A mass political party: Conservative Ronald Reagan, centrist Gerald Ford and liberal Nelson Rockefeller after a real intra-party battle in 1976.
Sorry, I don't buy it. Pretending that there is a titanic battle for "the soul of the party" between the "tea party" and the "establishment" provides much material for 24/7 media, which must always be fed. But there is little real disagreement. Where there is, it shows how the lunatic fringe that was once kept in the closet is now part of the GOP mainstream.
The Republicans, like the Democrats, was once a mass political party. That's the way politics have long been structured in these United States. We didn't have the plethora of parties that made up the polity of many European countries during much of the 20th century.
This conferred advantages. With conservative, liberal and "moderate" wings, each party could scoop up the maximum amount of voters and co-opt the emergence of third parties. Thus, for example, the liberal Democratic Party of FDR was also the home of Southern segregationists until Lyndon Johnson championed civil rights.
Circa 1970, the GOP was home to liberals (Jacob Javits, John Lindsay, Nelson Rockefeller); conservatives (Barry Goldwater, Ronald Reagan, Bob Dole) and those in between (Howard Baker, Gerald Ford and Richard Nixon, who funded the Great Society and presided over the creation of the EPA among many other "liberal" actions).
The party always had its reactionary wing, something especially ginned up by FDR's victories. But so did the Democrats. Republicans were generally more friendly to big business, but 1924 Democratic presidential nominee John W. Davis was only one example of his party's "business friendly" segment. Democratic statesman Averell Harriman was the son of a railroad baron and had wide business interests himself.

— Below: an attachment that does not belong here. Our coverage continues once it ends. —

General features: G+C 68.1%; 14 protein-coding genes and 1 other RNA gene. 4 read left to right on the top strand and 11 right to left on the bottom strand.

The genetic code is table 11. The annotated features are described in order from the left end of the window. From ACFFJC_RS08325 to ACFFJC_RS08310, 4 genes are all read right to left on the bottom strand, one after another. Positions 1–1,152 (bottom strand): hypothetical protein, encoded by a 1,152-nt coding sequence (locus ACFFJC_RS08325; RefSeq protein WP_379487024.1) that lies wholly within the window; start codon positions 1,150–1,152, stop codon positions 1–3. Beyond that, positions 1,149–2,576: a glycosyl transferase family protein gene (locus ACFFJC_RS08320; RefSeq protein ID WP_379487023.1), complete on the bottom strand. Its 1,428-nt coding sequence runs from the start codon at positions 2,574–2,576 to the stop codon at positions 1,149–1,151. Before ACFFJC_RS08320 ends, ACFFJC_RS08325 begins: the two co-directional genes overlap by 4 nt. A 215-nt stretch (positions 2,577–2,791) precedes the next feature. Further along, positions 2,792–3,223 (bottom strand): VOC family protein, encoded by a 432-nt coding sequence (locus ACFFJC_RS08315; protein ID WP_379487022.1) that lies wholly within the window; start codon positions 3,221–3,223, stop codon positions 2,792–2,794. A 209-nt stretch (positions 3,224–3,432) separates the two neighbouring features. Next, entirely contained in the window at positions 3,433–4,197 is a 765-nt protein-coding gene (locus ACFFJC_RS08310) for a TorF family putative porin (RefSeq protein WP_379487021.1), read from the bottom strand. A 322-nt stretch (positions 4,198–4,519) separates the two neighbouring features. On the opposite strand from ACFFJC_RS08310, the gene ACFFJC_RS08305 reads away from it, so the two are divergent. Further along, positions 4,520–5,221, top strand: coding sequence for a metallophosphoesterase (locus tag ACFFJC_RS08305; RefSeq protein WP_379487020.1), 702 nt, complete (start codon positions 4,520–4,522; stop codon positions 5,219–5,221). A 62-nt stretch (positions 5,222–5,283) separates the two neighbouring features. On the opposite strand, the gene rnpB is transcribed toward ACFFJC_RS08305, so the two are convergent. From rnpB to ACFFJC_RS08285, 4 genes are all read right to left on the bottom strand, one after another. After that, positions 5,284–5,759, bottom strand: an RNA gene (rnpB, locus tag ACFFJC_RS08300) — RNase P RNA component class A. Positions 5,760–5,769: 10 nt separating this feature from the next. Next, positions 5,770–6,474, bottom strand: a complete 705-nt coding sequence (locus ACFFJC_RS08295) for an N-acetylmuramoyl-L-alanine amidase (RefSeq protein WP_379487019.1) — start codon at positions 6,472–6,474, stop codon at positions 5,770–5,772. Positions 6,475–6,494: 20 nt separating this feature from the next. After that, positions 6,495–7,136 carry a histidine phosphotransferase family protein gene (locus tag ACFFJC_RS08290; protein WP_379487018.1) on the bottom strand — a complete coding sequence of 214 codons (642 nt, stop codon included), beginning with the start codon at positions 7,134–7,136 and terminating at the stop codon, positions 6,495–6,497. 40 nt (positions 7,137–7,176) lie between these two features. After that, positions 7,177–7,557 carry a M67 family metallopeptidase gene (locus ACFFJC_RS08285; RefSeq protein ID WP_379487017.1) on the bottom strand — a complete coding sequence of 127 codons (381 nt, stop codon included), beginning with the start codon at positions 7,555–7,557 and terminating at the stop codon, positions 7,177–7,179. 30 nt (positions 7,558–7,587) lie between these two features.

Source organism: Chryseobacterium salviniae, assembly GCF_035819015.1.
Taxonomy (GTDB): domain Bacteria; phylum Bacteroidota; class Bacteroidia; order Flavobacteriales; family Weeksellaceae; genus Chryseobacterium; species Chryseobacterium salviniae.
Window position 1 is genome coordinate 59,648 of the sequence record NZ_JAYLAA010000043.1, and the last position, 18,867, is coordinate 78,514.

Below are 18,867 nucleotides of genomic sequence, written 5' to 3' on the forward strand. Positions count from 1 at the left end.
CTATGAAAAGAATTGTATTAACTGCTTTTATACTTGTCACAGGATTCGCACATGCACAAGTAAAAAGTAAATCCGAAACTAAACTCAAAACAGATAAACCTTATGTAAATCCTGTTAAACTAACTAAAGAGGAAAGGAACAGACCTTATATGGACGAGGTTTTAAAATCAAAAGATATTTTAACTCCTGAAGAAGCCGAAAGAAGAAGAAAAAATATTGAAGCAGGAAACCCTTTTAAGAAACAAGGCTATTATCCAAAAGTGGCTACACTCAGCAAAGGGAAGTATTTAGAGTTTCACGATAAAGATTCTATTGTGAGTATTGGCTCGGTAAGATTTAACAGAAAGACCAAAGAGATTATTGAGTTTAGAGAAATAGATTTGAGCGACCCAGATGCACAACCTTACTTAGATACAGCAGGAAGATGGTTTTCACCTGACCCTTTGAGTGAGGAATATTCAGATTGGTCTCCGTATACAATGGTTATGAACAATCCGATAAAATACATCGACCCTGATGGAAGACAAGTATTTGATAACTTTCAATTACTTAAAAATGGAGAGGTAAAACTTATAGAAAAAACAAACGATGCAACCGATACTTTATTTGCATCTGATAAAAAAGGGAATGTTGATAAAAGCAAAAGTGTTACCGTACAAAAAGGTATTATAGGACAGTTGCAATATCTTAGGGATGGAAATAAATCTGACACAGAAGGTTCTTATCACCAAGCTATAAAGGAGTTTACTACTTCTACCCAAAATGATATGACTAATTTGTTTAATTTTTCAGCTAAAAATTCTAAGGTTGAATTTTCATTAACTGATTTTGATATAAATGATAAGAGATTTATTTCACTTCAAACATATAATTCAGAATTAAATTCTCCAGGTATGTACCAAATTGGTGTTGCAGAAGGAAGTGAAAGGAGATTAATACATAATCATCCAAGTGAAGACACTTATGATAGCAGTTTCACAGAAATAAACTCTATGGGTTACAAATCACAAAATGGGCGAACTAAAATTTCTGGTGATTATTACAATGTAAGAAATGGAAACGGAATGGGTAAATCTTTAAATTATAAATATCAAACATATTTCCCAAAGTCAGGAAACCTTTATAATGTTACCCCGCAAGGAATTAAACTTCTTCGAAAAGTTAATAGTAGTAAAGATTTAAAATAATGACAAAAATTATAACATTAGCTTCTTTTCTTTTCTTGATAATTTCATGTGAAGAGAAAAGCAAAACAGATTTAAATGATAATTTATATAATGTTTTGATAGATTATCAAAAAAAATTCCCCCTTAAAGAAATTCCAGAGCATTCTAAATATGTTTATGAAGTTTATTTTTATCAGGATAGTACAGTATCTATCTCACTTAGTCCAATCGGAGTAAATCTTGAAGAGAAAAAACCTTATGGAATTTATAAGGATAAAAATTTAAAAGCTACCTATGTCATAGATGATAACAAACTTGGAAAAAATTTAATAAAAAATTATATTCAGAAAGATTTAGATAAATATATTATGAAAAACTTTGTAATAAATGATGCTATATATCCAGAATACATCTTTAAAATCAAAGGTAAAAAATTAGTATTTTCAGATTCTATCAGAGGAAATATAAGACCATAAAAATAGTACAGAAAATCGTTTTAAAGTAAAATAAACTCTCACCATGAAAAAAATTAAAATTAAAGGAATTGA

Theodore Roosevelt was the "trust buster" and the finest conservationist president, one of the titans of the Progressive era and without the racism that tainted Democratic Progressive Woodrow Wilson. Herbert Hoover was a TR Progressive and a thorn in the side of flinty Calvin Coolidge — until he was broken and embittered by the Depression. In the mid-1960s, the Civil Rights Act and Voting Rights Act would not have been passed without Republican support.
Up until 1960, most African-Americans voted Republican. Daddy King was a Nixon man in 1960, reflecting the then vice president's good record on civil rights. Tragically, Nixon would implement the "Southern Strategy" in 1968 to attract whites deserting the Democrats over civil rights, a template that has been followed since.
Now, Nixon, Goldwater and Reagan couldn't win a Republican school-board primary. The revolutionary spawn of Goldwater took over the party in 1992 with Newt Gingrich and have been weeding out RINOs (Republicans In Name Only) ever since. The John Birchers, Christian Coalition, libertarian nuts, single-issue conservatives and hardcore reactionaries that Reagan manipulated with such skill are now the "mainstream" of a no-longer-mass party.
The media dwell on this fight between the establishment and the tea party. But where are the differences on key issues?